17  Theme – hysteria. This is reinforced when Mary tells the Proctor’s that Elizabeth has been accused and that 39 people have now been arrested. (dialogue)  Mary Warren is a minor character but without her the plot would not move forward (poppet).  She shows contempt at being treated like a child/slave. “I’ll not stand whipping no more.” showing that Mary now has the power to stand up to Proctor.  John Proctor – major character. Has conflicting emotions. Loves Abigail but is also unwilling to accuse Abigail of lying in court. Wants to go to court but knows that this means admitting in public that he has committed adultery.

18  Language – persistent use of biblical language reinforce the power of religion in this society.  John talks to Mary as though he is superior and she is a silly child.  How has power changed in this household due to the trials?



21 1. Why has Hale come to question the Proctors? 2. After being so reluctant, why does Hale become suspicious of the Proctors? 3. To what extent does Mary’s role in the trials become more significant in this Act? 4. In what way does Miller use Maryas a plot device? 5. What is the audience's reaction to the news that Rebecca Nurse has been charged? 6. Miller cleverly uses Hale's reaction to this news to manipulate the audience's expectations of what is to follow. Explain. 7. What impact does 'conscience' have on this Act? and on the tension levels throughout it? 8. How do the witch trials empower individuals who were previously powerless?

22  Choose a play whose main theme concerns one of the following: power, corruption, disillusionment.  Explain how the dramatist introduces the theme and discuss to what extent you found the way it is explored in the play enhanced your understanding of the theme.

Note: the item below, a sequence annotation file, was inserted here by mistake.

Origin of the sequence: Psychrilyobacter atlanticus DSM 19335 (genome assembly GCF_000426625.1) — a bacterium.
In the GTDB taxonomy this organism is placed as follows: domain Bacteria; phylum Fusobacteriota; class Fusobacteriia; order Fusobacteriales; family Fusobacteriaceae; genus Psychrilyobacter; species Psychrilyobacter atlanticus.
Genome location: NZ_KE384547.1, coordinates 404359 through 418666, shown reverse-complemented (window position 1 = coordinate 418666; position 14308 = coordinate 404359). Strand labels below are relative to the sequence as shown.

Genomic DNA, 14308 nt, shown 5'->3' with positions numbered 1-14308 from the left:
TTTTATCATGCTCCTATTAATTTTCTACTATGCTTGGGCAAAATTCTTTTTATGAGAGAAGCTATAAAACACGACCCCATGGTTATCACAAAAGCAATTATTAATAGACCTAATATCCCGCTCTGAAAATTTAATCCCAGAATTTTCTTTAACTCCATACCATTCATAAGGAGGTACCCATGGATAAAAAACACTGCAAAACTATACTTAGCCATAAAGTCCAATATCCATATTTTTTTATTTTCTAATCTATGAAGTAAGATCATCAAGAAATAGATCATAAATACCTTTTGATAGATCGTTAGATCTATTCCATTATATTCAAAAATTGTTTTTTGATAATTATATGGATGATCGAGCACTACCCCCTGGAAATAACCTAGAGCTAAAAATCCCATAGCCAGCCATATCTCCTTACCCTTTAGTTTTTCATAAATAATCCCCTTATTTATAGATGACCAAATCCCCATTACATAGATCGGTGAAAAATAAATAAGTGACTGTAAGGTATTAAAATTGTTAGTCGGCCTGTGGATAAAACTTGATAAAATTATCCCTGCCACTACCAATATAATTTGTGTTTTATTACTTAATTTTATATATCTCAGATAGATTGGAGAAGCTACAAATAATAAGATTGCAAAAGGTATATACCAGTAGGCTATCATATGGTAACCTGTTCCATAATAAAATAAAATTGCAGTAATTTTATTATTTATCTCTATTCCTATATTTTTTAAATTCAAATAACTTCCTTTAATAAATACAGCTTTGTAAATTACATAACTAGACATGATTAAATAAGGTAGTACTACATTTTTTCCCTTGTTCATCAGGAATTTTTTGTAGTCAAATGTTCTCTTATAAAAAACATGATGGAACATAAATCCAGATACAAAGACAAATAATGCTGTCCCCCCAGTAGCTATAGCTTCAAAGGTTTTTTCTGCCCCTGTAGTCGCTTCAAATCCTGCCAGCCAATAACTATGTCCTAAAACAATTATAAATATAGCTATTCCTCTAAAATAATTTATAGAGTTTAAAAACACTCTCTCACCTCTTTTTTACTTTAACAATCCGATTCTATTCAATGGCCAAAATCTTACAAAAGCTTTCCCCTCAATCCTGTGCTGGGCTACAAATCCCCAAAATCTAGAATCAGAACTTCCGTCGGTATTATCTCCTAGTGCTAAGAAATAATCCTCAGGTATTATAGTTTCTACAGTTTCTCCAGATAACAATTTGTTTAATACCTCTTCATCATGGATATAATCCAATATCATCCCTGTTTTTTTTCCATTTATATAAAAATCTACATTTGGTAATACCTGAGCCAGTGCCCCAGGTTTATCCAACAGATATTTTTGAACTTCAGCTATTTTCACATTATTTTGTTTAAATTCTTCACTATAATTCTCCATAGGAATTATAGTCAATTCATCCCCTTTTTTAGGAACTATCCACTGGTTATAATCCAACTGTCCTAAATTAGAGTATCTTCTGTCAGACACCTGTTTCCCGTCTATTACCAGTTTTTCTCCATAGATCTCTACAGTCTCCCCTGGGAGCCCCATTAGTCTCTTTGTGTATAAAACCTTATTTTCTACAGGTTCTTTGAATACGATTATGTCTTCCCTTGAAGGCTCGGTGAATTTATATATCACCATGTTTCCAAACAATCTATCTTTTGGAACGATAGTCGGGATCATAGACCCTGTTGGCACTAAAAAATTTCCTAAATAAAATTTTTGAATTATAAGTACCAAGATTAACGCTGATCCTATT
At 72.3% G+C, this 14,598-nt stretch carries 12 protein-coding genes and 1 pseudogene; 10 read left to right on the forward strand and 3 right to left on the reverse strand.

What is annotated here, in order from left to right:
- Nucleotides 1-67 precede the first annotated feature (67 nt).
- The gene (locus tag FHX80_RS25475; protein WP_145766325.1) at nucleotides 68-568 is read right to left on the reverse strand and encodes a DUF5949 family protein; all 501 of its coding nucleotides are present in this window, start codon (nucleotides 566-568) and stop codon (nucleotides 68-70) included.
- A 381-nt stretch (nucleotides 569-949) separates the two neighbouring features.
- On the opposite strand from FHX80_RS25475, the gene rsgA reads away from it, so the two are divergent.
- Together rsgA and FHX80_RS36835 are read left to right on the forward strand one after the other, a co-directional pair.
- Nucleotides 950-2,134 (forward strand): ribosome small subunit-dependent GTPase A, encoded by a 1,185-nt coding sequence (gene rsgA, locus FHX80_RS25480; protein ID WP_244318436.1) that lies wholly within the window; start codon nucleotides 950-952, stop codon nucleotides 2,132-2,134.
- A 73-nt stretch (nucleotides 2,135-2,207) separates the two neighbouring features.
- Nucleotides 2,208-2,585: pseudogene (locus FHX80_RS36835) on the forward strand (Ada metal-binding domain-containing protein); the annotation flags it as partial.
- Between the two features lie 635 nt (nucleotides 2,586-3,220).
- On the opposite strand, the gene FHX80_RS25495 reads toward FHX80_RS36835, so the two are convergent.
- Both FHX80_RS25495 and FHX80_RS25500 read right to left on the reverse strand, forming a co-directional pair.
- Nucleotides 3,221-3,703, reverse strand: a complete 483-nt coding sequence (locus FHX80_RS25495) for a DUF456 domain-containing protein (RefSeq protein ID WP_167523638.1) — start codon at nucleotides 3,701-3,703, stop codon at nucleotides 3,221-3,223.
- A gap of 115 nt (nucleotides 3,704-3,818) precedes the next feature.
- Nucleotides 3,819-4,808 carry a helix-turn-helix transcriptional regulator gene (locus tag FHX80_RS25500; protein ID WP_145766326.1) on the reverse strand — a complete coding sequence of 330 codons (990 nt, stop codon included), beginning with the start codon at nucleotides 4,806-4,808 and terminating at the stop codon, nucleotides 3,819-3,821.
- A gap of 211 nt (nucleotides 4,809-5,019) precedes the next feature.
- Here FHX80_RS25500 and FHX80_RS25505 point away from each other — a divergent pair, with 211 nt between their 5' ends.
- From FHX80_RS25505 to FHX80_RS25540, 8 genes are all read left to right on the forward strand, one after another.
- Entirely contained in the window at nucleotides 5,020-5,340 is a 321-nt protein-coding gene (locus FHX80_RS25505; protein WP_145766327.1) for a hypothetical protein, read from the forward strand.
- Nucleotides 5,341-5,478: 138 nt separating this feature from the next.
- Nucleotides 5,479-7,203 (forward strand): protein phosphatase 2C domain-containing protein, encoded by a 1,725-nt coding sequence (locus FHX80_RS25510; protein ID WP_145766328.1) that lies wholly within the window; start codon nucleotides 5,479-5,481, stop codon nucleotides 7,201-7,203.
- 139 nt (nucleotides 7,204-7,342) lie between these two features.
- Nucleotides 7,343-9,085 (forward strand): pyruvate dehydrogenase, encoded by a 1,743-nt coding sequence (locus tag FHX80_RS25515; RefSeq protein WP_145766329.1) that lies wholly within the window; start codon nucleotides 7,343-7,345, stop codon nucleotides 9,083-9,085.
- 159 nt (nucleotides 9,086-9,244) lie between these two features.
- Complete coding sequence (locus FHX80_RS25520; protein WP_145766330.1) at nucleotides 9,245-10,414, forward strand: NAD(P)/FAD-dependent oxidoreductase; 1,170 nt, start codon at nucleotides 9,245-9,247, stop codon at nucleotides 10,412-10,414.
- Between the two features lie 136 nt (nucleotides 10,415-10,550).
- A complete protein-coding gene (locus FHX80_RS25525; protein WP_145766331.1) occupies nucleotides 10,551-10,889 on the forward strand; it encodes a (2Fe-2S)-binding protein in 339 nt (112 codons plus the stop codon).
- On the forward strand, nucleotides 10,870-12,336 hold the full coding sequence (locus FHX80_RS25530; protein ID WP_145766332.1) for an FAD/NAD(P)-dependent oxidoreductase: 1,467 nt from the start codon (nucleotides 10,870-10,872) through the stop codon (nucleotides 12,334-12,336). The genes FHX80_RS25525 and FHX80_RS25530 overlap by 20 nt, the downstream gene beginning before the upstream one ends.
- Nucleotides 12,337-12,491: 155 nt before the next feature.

23  ‘introduces the theme’ - refer to the beginning of the play, the first time the theme is introduced.  ‘to what extent’ – you can both agree and disagree but you will often find it easier to agree.  ‘the way it is explored in the play’ – main character will be key here as they show how the theme happens in the play. It may also be useful to draw comparisons/parallels with minor characters to intensify your points.  Setting may also be important (esp. in The Crucible as the theocratic society is the very thing which attributes power in a certain way.)  ‘enhanced your understanding of the play’ – throughout your answer you must imply/state that a particular aspect i.e. Setting added to the effect or atmosphere thus emphasising the theme, making its impact clearer. This means you are evaluating as you work through your response.

24 Linking  Another example  Furthermore  In addition to this  As well as this  Similarly  On the other hand  It can also be argued that  However  As well as this Analysis Plot Structure Tension Staging Characterisation Dialogue Key Scene Evaluation Clearly This very effective scene/ speech/ image... impressive use of

25  Identify the theme.  Is it introduced by characters? If so, who? And how?  Is the theme illustrated through the characters’ strengths and weaknesses (action, dialogue)?  Is there a key scene which makes clear to you how the characters are dealing with the issues?  Does setting or atmosphere add to the idea of ‘power’?  What about the effects of theatrical devices, like staging, on your appreciation of the theme?

26  Part 1 – Beginning of scene to Mary beginning to give evidence.  Part 2 – Mary’s evidence to just before Yellow Bird scene.  Part 3 – Yellow Bird scene to end.

27  New characters are seen for first time: Hathorne, Danforth and Martha Corey.  What does this scene hint at beyond events of the play itself?  “Thomas Putnam is reaching for land” – without fully understanding Abigail’s role, how does Giles Corey here help us to understand yet another contributing factor to the hysteria?

28  What do we see/learn of Hathorne’s character in this opening scene?  Why does Danforth remind Francis Nurse and Giles Corey of his power?  How is Hales’ character further developed?  Deposition not accepted but Mary Warren says she ‘never saw no spirits’.  Danforth, Parris and Hathorne are fearful of the court’s power being challenged and turn this into an attack on the court which leads to them challenging Proctor’s intentions. How does this link back to the theme of power and to setting?